At Web Expo 2.0, I attended the session on Google App Engine and listened to the Q&A between the Web applications developer community and the Google App Engine product development team. I also managed to get my own coveted code that will let me in to the beta program. Now, I just need to find a real developer I can work with to take advantage of this application platform. I’ve already gotten some push back from people who have looked at Google App Engine and claim that no real applications will wind up there. So I thought it would be useful to think about the kinds of Web Applications that are most likely to gravitate to Google and the kinds of people who will create them. The short answer is this: If your product or service is information, Google App Engine is of interest. If accessing and manipulating the information about your products and services is increasingly important to your prospects and customers, then Google App Engine should be of interest.
Information and Technology Architects Who Favor Flat File Structures. What appeals to me most about the Google App Engine is the very thing that has many developers scratching their heads. It isn’t based on a relational database model. Its structure is that of a huge object space with a flat, non-hierarchical “bigtable” of XML encoded, schema-less flat files. You can add new field definitions on the fly. You can sort, select, and query (using GQL). What I’ve discovered is that all the “best practitioners” among my client base have gravitated towards a technology architecture in which information is stored in XML-tagged flat files, and the middleware that is used to query, retrieve, sort, filter, and refine results is search.
Information Applications that Can Deal with Small Chunks of Data. The Google App Engine is currently optimized to handle applications that make requests and return responses in relatively small chunks. Responses are currently limited to 1 MB response sizes. But the Google team is working on support for larger response sizes, in order to support large media files, for example.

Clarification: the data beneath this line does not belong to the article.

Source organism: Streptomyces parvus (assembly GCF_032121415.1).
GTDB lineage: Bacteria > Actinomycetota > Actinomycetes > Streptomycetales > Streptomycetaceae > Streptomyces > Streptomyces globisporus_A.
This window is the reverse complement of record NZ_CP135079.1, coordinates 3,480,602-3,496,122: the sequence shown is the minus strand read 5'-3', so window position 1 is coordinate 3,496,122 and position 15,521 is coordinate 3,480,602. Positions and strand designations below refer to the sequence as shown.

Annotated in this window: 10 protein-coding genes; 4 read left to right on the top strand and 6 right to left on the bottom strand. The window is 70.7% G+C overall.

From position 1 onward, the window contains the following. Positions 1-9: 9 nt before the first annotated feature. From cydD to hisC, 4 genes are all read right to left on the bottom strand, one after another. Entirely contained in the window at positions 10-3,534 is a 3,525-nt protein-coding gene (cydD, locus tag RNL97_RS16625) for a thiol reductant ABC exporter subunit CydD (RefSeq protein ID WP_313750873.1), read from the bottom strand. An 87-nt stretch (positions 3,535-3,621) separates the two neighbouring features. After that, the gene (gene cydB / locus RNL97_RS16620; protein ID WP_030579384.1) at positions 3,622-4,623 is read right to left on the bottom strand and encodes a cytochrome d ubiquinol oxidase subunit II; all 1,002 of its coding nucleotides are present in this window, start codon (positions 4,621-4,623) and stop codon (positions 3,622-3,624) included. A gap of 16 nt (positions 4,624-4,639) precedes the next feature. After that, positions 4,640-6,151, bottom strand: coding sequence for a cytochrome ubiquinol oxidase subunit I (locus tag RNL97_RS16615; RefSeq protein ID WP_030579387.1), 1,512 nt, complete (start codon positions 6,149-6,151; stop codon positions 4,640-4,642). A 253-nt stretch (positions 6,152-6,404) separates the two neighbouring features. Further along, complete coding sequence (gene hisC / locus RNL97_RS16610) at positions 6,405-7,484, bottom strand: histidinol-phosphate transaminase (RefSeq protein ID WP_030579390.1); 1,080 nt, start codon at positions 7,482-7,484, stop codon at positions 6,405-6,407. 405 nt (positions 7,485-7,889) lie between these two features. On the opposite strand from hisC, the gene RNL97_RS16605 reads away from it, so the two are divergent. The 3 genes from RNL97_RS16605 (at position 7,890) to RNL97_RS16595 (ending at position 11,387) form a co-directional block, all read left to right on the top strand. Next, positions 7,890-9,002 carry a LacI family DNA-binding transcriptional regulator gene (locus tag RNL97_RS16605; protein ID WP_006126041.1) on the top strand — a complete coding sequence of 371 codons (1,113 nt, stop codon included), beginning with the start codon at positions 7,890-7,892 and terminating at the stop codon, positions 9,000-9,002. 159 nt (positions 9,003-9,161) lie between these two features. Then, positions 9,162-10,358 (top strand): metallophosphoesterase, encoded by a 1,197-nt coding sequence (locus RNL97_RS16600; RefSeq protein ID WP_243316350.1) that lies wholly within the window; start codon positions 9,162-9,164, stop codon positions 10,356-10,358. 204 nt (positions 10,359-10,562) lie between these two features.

Application Developers Who Don’t Currently Need large Batch Updates. The Google App Engine—at least the current beta version—does not yet support large batch transactions. Nor will it run long-running Cron Jobs (scripts that wake up and run to generate reports at specific intervals).
Application Developers Who Are Comfortable Using Python (For Now). Right now, Python is the first programming language supported by the Google App Engine. The developers at Web 2.0 were quite vocal in asking for support for Ruby and PHP. I actually believe the Google product manager’s reassurances that additional programming languages will be forthcoming. I suspect that Python may get a boost, since there will be folks like me looking for Python developers. (Guru.com here I come.)
Businesses that Are Willing to Accept Google’s Terms of Service. The information privacy for anything hosted by Google in Google App Engine will be the same as what’s covered under its current privacy policies. That means that Google will absolutely crawl your data, as it does our email today, for those of us who use gmail. It does NOT mean that Google will expose your data to the rest of the world. So there’s a leap of faith and trust here that many people won’t be comfortable with. On the other hand, if the purpose of your Web applications is to make it easy for customers to find and use your information, it seems to me that Google App Engine would be a good platform on which to develop those applications.